HE midst of New England mountains, covered with pine and cedar, lies the quiet town of Nineveh, looking towards the sea. Years ago it had mills whe
re lumber was sawed and grain was ground; but now the old wheels alone are left, the dams are broken, and the water falls over the scattered rocks, making music in harmony with the winds among the pines. The houses have gone to decay; the roofs have fallen in, leaving the great, rough chimneys standing like the Druid towers of Ireland.
In one of these old houses, before the young men of New England had gone West to seek their fortunes, lived a miller and his wife. The Crandall family were happy, save that no children had come into the home. Finally a sister of the wife died, bequeathing her little girl to the Nineveh household.
Nellie Crandall grew from babyhood the picture of health, an innocent, cheerful girl, in sweet accord with the daisies of the fields and the old-fashioned flowers she cared for in her foster-mother?s garden.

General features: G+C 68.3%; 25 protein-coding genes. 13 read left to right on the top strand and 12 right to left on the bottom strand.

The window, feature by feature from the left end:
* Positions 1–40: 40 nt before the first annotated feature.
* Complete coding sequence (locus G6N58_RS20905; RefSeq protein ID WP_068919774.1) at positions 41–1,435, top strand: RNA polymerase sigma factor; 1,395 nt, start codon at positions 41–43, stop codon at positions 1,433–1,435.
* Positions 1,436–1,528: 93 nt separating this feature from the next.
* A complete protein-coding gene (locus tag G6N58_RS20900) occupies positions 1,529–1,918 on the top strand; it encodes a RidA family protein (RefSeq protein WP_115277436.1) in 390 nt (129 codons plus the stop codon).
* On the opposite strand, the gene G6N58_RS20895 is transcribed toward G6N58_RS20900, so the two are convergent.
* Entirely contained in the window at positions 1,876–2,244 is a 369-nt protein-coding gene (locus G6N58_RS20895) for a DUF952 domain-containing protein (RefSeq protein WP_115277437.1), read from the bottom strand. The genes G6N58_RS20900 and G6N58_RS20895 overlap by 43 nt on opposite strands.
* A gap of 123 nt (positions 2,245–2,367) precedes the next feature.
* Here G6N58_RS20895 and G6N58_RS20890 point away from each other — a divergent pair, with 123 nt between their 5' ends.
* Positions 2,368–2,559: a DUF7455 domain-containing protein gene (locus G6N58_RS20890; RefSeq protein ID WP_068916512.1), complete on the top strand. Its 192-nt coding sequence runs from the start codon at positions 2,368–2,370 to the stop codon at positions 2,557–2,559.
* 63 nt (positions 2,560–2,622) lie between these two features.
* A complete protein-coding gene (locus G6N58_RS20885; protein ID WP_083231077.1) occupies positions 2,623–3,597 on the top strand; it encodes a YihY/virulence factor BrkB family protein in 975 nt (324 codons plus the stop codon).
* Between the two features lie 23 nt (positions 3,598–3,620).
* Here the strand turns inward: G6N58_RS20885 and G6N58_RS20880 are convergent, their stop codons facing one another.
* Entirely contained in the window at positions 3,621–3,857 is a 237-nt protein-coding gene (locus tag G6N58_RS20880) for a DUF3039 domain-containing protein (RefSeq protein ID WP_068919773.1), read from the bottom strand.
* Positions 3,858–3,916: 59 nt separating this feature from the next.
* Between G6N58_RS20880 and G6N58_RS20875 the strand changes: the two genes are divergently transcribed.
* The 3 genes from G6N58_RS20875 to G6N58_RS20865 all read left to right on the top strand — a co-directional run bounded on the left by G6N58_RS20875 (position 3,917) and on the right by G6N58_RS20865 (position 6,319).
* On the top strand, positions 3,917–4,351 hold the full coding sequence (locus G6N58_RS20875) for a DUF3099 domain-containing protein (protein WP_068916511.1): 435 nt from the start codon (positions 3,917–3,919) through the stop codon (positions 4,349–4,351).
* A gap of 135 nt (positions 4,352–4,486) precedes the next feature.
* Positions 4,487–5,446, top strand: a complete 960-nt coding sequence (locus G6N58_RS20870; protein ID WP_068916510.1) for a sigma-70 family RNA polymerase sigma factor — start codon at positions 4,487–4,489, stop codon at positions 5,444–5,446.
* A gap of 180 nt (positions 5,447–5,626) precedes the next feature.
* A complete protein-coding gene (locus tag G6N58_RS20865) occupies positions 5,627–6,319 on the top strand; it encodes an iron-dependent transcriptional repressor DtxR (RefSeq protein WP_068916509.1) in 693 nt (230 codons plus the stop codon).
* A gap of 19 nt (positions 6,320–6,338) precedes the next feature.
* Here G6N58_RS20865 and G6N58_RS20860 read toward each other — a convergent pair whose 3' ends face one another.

In the house across the way lived John Harding, a tall, awkward boy, the pride of the country school for his good scholarship, and in principle as strong as the New England hills he lived among.
John and Nellie had played together from childhood. He had made chains for her neck of the pine needles; she had fastened golden coreopsis in his homespun coat; and, while no word had been spoken, the neighboring people expected that a new house would sometime be built in Nineveh, and a young couple begin anew the beautiful commonplaces of life.
There was considerable excitement one morning in the quiet town. Byron Marshall, a city youth, had come to Nineveh to visit the Monroe family, cousins of the Hardings. Byron was a handsome, slender lad, well-mannered, just leaving college and ready for a profession. He met Nellie Crandall, and was pleased with the natural country girl.
?No good?ll come of it,? said one of the old ladies of Nineveh. ?I never believed in mismating. John Harding would give his life for that girl, while the city youth, I know, is a selfish fellow.?